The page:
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Common species will also be lost with global warming

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Even common backyard plants and animals will be affected by global warming. Bob Berwyn photo.

New study projects percent of all plant species will lose half their climatic range

By Summit Voice

FRISCO — Plenty of relatively rare plants and animals have already been flagged because of threats from global warming, but even common backyard plants and animals are likely to decline this century as their climatic ranges shift.

Plants — being sessile— reptiles and particularly amphibians are expected to be at highest risk. Sub-Saharan Africa, Central America, Amazonia and Australia would lose the most species of plants and animals. And a major loss of plant species is projected for North Africa, Central Asia and South-eastern Europe, according to new research from the University of East Anglia published May 12 in the journal Nature Climate Change. Continue reading

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Global warming: Are oceans headed for a dead zone?

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Jurassic-era fossils are offering new climate clues.

Early Jurassic warming nearly wiped out all marine life

By Summit Voice

FRISCO — Careful analysis of the marine fossil record from the Early Jurassic era (about 180 million years ago), suggests that warmer global temperatures and lower oxygen levels led to dramatic ecosystem changes, with a near extinction of ocean life.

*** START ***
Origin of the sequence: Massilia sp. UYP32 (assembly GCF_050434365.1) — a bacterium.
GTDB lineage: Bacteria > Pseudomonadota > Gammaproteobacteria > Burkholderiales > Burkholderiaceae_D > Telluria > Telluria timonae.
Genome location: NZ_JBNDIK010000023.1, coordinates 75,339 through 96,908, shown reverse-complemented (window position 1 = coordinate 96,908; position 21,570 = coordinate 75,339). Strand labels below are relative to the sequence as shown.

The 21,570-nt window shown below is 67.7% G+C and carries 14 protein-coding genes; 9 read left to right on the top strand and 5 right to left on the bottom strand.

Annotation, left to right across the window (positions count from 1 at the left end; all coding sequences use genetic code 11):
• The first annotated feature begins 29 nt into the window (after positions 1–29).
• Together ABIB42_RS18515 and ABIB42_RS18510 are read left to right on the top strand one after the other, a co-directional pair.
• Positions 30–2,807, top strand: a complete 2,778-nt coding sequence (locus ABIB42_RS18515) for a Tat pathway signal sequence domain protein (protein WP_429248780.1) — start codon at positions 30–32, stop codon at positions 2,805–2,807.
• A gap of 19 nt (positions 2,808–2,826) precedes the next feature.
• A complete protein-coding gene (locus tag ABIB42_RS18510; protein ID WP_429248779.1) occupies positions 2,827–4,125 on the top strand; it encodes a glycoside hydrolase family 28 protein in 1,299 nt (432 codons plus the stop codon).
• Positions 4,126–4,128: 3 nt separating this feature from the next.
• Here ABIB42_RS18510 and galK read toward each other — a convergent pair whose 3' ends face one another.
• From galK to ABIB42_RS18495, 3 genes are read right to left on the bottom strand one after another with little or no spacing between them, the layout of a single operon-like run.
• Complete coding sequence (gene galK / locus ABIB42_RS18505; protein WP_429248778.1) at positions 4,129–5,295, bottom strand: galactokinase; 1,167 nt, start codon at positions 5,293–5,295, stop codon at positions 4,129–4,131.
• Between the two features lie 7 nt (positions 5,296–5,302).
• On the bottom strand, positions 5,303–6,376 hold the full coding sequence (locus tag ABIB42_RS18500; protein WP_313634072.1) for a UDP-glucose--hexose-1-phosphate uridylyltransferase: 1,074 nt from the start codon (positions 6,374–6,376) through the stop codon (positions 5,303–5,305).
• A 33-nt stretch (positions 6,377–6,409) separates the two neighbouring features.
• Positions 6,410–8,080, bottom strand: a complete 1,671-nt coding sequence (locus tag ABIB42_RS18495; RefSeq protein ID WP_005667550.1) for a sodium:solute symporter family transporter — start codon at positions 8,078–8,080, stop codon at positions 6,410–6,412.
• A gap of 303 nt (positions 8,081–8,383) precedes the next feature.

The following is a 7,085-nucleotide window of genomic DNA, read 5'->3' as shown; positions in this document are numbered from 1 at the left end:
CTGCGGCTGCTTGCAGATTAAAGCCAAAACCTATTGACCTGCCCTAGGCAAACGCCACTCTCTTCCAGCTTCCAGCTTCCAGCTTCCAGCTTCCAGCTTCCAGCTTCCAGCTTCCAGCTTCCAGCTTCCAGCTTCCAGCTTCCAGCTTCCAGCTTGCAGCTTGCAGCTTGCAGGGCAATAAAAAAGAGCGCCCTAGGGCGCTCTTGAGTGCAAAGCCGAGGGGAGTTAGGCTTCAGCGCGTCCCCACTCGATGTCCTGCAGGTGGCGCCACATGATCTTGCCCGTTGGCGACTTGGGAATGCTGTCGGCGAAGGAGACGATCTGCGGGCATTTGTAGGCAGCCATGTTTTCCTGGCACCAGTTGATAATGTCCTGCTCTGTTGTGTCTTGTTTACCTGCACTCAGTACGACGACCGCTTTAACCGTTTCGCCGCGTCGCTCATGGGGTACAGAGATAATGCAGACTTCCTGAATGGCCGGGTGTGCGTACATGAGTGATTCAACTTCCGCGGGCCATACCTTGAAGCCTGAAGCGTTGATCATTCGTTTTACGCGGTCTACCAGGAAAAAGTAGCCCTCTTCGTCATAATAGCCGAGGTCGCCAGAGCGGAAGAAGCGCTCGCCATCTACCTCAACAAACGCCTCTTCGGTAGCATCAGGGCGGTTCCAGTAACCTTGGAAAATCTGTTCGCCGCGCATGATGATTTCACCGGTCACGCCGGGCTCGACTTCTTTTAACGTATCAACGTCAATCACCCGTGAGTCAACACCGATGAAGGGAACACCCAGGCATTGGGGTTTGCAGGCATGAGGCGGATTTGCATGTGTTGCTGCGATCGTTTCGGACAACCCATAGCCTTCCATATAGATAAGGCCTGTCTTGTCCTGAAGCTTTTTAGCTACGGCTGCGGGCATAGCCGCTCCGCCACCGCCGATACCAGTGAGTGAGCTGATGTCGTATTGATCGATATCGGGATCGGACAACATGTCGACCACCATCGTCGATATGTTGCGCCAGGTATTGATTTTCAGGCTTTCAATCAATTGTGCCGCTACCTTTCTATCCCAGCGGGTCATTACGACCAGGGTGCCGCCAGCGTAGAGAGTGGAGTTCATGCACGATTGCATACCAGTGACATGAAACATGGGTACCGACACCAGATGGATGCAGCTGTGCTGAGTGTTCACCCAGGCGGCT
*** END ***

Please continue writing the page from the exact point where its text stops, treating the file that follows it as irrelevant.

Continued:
Those ecosystems later rebouned, but with a completely different species composition, according to Plymouth University (UK) scientists who studied ocean sediments along the North Yorkshire coast.

“Our study of fossil marine ecosystems shows that if global warming is severe enough and lasts long enough it may cause the extinction of marine life, which irreversibly changes the composition of marine ecosystems,” said researchers Richard Twitchett. Continue reading

Global warming to disrupt Arctic species migration

Arctic foxes. Photo courtesy Yvonne Cox.

Study shows impacts to Arcit fox populations

By Summit Voice

FRISCO — It’s very likely that human-caused global warming will disrupt the natural cycles of glaciation that have prevailed in recent millennia, and that could spell trouble for species that have relied on bridges of sea ice to maintain genetic diversity.

That includes Arctic foxes that were able to colonize Iceland during the Little Ice, according to research by scientists at the UK’s Durham University, who said that Arctic foxes were able to migrate to Iceland from Russia, North America and Greenland when such a bridge formed, between 200 and 500 years ago.

Iceland’s population of about 10,000 arctic foxes is not at risk, the researchers said, but explained that increasing isolation from the rest of the Arctic, caused by warmer temperatures and a lack of sea ice, could further differentiate the island’s population from their mainland relatives. Continue reading

British team set to drill deep into subglacial Antarctic lake